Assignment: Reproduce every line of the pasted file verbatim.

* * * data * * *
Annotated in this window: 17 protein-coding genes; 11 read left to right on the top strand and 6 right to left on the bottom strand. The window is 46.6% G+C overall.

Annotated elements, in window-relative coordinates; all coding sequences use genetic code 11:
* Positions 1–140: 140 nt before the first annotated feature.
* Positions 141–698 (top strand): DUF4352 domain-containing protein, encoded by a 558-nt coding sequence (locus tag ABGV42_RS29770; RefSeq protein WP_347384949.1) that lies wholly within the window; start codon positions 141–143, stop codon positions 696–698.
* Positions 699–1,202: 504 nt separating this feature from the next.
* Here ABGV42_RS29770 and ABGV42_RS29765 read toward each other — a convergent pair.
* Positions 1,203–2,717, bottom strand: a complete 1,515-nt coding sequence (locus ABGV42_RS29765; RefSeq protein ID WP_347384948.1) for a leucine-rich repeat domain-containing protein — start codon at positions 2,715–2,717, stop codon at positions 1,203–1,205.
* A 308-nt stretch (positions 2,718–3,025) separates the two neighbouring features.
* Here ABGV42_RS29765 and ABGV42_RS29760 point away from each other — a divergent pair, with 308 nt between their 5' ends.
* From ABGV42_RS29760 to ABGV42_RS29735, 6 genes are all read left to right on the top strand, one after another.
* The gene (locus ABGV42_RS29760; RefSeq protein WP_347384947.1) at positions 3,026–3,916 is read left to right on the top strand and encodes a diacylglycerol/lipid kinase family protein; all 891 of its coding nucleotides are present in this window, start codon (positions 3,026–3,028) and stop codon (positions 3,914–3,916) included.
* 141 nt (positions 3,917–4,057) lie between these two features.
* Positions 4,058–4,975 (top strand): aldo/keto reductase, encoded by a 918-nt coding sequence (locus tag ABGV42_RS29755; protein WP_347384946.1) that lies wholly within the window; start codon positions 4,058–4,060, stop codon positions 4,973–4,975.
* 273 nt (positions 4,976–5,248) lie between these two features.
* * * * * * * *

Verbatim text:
Annotated in this window: 17 protein-coding genes; 11 read left to right on the top strand and 6 right to left on the bottom strand. The window is 46.6% G+C overall.

Annotated elements, in window-relative coordinates; all coding sequences use genetic code 11:
* Positions 1–140: 140 nt before the first annotated feature.
* Positions 141–698 (top strand): DUF4352 domain-containing protein, encoded by a 558-nt coding sequence (locus tag ABGV42_RS29770; RefSeq protein WP_347384949.1) that lies wholly within the window; start codon positions 141–143, stop codon positions 696–698.
* Positions 699–1,202: 504 nt separating this feature from the next.
* Here ABGV42_RS29770 and ABGV42_RS29765 read toward each other — a convergent pair.
* Positions 1,203–2,717, bottom strand: a complete 1,515-nt coding sequence (locus ABGV42_RS29765; RefSeq protein ID WP_347384948.1) for a leucine-rich repeat domain-containing protein — start codon at positions 2,715–2,717, stop codon at positions 1,203–1,205.
* A 308-nt stretch (positions 2,718–3,025) separates the two neighbouring features.
* Here ABGV42_RS29765 and ABGV42_RS29760 point away from each other — a divergent pair, with 308 nt between their 5' ends.
* From ABGV42_RS29760 to ABGV42_RS29735, 6 genes are all read left to right on the top strand, one after another.
* The gene (locus ABGV42_RS29760; RefSeq protein WP_347384947.1) at positions 3,026–3,916 is read left to right on the top strand and encodes a diacylglycerol/lipid kinase family protein; all 891 of its coding nucleotides are present in this window, start codon (positions 3,026–3,028) and stop codon (positions 3,914–3,916) included.
* 141 nt (positions 3,917–4,057) lie between these two features.
* Positions 4,058–4,975 (top strand): aldo/keto reductase, encoded by a 918-nt coding sequence (locus tag ABGV42_RS29755; protein WP_347384946.1) that lies wholly within the window; start codon positions 4,058–4,060, stop codon positions 4,973–4,975.
* 273 nt (positions 4,976–5,248) lie between these two features.